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29 July 2004

Fake SpamAssassin headers

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Although my anti-spam set up works fairly well, I had been surprised in the past months (apparently starting end of May) to get some obvious spams (involving e.g. ‘Valium’ in the subject) going through it without problems. Only today have I realized that this was because the mails were not checked by my SpamAssassin, but (supposingly) by a SpamAssassin on popular free Web-based email services (e.g. yahoo or hotmail); that is, they included the following headers:

X-Spam-Checker-Version: SpamAssassin 2.60-spambr_20030926a on popular_mail_service.com
X-Spam-Level:
X-Spam-Status: No, hits=-5.9 required=5.0 tests=AWL,NO_REAL_NAME autolearn=no
        version=2.60-spambr_20030926a

Due to the way my SpamAssassin set up works, they were not re-checked when entering my spam filters!

28 July 2004

One more W3C Team Blog

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As part of the discussion on W3C Team having work-related blogs, Richard Ishida just started his own blog, with entries on the very many cool tools (among other things) he has developed to help people use the Web with different languages…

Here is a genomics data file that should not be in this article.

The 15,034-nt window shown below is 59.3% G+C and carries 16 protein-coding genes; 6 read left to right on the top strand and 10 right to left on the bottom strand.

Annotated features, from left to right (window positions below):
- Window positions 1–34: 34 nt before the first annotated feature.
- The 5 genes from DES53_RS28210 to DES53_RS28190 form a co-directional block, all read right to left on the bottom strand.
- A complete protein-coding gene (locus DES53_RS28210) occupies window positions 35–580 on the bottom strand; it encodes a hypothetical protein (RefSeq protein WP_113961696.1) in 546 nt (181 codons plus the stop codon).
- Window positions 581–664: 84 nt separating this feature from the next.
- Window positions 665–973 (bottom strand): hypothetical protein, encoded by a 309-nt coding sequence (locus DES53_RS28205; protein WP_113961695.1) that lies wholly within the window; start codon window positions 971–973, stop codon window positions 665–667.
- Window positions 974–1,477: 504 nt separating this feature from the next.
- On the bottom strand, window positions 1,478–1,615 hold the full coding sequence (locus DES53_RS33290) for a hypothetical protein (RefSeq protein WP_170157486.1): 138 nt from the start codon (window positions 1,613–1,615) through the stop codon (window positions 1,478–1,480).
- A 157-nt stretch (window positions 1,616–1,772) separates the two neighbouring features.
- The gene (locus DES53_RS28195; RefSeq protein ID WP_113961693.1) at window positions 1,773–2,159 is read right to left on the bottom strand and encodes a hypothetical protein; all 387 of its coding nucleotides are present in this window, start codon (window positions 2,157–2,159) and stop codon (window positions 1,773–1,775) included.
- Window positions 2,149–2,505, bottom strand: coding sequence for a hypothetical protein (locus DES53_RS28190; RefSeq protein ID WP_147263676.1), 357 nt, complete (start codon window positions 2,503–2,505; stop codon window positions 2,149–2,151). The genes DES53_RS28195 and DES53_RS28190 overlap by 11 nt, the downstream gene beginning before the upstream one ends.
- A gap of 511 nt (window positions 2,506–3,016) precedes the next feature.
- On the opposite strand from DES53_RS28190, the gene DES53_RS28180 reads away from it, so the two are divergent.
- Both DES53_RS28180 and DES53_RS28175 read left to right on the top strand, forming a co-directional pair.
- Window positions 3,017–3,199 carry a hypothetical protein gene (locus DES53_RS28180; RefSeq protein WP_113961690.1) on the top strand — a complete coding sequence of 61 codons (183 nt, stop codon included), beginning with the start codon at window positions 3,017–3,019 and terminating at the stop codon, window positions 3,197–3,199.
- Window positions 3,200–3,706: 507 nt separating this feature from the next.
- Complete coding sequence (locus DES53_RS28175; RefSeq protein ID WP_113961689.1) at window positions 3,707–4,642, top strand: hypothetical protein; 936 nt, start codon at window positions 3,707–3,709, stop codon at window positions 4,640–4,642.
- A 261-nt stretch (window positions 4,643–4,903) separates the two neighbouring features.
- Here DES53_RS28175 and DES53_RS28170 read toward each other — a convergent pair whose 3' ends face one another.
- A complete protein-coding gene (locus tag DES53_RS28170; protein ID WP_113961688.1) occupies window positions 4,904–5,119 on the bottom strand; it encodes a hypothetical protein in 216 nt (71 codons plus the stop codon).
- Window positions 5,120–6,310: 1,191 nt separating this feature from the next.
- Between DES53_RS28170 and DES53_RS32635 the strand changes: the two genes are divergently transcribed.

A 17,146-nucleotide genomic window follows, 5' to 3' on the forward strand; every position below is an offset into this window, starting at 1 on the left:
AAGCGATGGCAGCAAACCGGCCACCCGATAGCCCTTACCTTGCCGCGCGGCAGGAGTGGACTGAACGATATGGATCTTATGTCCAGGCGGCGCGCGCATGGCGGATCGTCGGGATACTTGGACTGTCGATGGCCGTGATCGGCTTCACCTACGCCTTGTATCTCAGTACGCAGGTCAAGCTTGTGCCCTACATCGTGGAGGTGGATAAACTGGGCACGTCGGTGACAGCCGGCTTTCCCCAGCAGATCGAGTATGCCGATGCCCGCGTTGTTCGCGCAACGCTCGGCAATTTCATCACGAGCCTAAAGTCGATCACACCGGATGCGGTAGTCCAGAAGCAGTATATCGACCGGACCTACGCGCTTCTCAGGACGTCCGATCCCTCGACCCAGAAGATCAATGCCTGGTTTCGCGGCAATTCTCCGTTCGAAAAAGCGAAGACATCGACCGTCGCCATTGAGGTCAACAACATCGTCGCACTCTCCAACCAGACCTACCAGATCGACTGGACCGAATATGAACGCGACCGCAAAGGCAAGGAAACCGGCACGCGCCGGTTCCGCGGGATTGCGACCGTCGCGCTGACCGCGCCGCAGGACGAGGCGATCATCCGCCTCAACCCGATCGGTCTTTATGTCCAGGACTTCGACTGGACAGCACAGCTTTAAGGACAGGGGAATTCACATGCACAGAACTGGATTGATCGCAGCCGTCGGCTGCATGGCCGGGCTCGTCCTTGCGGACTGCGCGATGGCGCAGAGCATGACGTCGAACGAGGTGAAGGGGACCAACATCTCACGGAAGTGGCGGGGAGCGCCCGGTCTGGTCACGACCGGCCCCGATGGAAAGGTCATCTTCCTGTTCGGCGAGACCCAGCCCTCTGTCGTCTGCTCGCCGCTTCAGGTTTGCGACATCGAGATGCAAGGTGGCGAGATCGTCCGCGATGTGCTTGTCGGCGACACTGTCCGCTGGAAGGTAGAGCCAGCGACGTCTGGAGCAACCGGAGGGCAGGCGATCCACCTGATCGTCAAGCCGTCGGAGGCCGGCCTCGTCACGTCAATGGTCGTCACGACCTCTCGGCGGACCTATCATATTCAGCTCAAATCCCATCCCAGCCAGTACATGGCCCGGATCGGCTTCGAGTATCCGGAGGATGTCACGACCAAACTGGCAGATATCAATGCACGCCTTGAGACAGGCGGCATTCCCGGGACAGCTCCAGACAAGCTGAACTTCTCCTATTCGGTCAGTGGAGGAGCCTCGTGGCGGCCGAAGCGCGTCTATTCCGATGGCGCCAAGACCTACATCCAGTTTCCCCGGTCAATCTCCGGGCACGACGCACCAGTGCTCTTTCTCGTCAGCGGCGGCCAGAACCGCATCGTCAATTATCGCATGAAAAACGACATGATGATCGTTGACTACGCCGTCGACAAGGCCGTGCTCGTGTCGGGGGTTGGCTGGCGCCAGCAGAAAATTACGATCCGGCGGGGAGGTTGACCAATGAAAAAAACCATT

See also the list of W3C Team Blogs Karl compiled a few weeks ago.

21 July 2004

Extracting examples from a specification

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While doing a review of the VoiceXML 2.1 first working draft as part of the attempts the W3C QA Team is making at reviewing early drafts, I’ve written up a very small XSLT style sheet which extracts the example of the specification, relying on their mark-up convention where examples are embedded in <div class='exampleInner'>; it uses the saxon:output extension, so that I get one XML file per example, which allows me then to check their well-formedness – and when they become available, their validity with regard to the DTD and the XML Schema.

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Picture of Dominique Hazael-MassieuxDominique Hazaël-Massieux (dom@w3.org) is part of the World Wide Web Consortium (W3C) Staff; his interests cover a number of Web technologies, as well as the usage of open source software in a distributed work environment.